Commenced in January 2007
Frequency: Monthly
Edition: International
Paper Count: 5

Search results for: transdisciplinarity

5 Multidisciplinarity, Interdisciplinarity and Transdisciplinarity in Peace Education and Peace Studies: A Content Analysis

Authors: Frances Bernard Kominkiewicz

Abstract:

Demonstrating the ability to build social justice and peace is integral in undergraduate and graduate education. Many disciplines are involved in peace education and peace studies, and the collaboration of those disciplines are examined in this paper. To the author’s best knowledge, no content analysis research previously existed regarding peace studies and peace education from a multidisciplinarity, interdisciplinarity, and transdisciplinarity perspective. Peacebuilding is taught through these approaches, which adds to the depth, breadth, and richness of peace education and peace studies. This paper presents a content analysis of academic peace studies programs and course descriptions. Variables studied include contributions and foci of disciplines in peace studies programs and students’ engagement in community peacebuilding. The social work discipline, for example, focuses on social and economic justice as one of the nine competencies that undergraduate and graduate students must attain before earning a Bachelor of Social Work degree or a Master of Social Work degree and becoming social work practitioners. Demonstrating the ability to build social justice and peace is integral in social work education. Peacebuilding is taught through such social work courses as conflict resolution, and social work practice with communities and organizations, and these courses are examined in this research through multidisciplinarity, interdisciplinarity, and transdisciplinarity approach. Peace and social justice are linked terms in various fields, including social work. Social justice is of paramount importance in social work programs, and social workers are trained to advocate for human rights and social, economic, and environmental justice. Social workers use knowledge of oppression, globally as well as nationally, in the practice of peace education and peace studies. Social work is at the forefront in advocating for social justice as a discipline and joins with other educators in strengthening the peacebuilding opportunities for students. The content analysis, conducted through a random sample of peace studies and peace education university and college programs in the United States, found that although courses teach the concepts of peace education and peace studies, courses often are not given these titles in the social work discipline. Therefore, this analysis also includes a discussion of the multidisciplinarity, interdisciplinarity, and transdisciplinarity approach to peace education, peace studies, and peacebuilding and the importance of these approaches in educating students about peace. The content analysis further found great variability in the number of disciplines involved in peace studies programs, the focus of those disciplines in peace education, the placement of peace studies and peace education within the university or college, and the number of courses and concentrations available in peace studies and peace education. In conclusion, the research points toward very robust and diverse approaches to peace education with opportunities for further research and discussion.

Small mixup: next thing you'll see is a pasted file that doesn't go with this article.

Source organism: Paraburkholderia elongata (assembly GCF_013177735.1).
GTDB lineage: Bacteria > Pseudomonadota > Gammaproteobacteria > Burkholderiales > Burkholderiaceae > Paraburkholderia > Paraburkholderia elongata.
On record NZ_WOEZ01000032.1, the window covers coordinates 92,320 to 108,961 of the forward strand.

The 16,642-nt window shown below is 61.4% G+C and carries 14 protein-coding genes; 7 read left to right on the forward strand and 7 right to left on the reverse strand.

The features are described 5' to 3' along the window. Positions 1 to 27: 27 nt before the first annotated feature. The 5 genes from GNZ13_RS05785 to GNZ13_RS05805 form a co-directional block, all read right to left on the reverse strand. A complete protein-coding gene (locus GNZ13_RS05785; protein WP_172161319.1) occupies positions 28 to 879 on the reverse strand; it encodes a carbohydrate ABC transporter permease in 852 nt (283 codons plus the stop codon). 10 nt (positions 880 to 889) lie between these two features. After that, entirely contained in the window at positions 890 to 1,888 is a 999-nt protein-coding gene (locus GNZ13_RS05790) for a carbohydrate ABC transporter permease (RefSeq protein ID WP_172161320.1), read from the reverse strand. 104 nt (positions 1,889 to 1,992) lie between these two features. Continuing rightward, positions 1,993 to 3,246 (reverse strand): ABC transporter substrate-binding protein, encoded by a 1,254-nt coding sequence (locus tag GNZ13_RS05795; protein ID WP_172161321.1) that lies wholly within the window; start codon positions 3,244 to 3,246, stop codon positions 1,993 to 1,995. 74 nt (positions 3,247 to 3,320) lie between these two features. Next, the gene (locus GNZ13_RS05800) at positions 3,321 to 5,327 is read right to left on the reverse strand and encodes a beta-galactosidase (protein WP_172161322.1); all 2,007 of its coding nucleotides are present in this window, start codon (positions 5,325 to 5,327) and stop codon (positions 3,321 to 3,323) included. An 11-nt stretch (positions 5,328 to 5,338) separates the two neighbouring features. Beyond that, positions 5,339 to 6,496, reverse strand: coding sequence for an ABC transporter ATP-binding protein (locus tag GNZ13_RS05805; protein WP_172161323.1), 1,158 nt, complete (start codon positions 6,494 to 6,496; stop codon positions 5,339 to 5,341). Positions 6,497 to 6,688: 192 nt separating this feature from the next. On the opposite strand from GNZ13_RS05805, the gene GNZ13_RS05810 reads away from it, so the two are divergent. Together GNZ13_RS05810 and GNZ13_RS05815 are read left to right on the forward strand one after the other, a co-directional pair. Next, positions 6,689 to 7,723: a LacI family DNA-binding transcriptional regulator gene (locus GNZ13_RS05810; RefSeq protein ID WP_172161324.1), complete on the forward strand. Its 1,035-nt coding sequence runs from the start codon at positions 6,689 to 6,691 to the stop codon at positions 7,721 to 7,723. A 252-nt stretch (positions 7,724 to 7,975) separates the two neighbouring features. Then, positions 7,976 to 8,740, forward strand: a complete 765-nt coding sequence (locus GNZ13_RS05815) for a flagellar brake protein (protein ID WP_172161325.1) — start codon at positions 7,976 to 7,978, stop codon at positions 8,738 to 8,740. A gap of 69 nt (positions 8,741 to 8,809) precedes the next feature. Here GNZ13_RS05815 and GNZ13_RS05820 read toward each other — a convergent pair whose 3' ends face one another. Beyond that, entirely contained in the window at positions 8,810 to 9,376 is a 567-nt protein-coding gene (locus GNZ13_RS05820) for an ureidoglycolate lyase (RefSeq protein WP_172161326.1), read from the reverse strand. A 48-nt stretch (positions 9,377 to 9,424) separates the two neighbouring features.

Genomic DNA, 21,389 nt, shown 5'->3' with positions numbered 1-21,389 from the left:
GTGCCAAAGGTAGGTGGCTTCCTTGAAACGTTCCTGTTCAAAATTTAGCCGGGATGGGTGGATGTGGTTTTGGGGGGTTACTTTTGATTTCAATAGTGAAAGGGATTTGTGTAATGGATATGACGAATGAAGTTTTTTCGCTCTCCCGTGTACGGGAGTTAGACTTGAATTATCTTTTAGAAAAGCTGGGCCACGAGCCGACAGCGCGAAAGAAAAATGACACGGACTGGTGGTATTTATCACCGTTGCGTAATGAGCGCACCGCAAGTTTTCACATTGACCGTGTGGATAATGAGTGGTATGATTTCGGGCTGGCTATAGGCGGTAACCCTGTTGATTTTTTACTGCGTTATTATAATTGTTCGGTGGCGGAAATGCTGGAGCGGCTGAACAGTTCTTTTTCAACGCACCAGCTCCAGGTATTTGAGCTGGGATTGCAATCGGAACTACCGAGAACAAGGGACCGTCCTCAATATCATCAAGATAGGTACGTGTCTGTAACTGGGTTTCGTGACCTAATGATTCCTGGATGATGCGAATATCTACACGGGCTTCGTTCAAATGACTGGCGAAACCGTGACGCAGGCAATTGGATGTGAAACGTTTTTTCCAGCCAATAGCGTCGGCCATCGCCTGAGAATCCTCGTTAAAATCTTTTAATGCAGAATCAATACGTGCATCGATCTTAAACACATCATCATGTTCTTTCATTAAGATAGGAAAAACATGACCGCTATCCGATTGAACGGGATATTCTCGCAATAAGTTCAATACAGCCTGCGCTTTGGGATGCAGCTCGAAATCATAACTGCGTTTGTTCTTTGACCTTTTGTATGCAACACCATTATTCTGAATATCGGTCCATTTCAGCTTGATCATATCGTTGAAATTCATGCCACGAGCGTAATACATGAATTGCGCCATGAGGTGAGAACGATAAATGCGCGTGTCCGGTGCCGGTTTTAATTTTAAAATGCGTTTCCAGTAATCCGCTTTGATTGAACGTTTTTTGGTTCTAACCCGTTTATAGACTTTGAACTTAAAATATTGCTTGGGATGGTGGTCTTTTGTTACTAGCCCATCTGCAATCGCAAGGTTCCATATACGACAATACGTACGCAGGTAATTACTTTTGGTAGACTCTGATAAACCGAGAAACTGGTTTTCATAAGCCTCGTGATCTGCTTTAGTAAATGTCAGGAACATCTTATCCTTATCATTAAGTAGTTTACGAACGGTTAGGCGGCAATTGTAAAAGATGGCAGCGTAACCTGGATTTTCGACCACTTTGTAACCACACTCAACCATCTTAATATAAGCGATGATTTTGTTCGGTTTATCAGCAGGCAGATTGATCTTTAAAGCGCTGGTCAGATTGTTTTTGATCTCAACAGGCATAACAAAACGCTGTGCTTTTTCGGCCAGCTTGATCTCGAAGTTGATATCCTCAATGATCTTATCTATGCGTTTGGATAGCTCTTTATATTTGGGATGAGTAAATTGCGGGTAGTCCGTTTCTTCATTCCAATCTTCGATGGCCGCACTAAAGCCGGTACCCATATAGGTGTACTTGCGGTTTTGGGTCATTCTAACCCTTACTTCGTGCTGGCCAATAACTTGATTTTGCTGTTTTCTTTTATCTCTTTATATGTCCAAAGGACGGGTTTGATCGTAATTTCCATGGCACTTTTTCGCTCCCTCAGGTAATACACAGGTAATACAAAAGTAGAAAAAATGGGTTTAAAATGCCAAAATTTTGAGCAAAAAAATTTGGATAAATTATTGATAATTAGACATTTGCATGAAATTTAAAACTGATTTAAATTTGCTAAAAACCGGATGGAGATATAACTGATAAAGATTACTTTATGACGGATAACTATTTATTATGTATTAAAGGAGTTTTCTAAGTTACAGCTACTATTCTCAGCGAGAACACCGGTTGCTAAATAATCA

Keywords: content analysis, interdisciplinarity, multidisciplinarity, peace education programs

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4 Technoscience in the Information Society

Authors: A. P. Moiseeva, Z. S. Zavyalova

Abstract: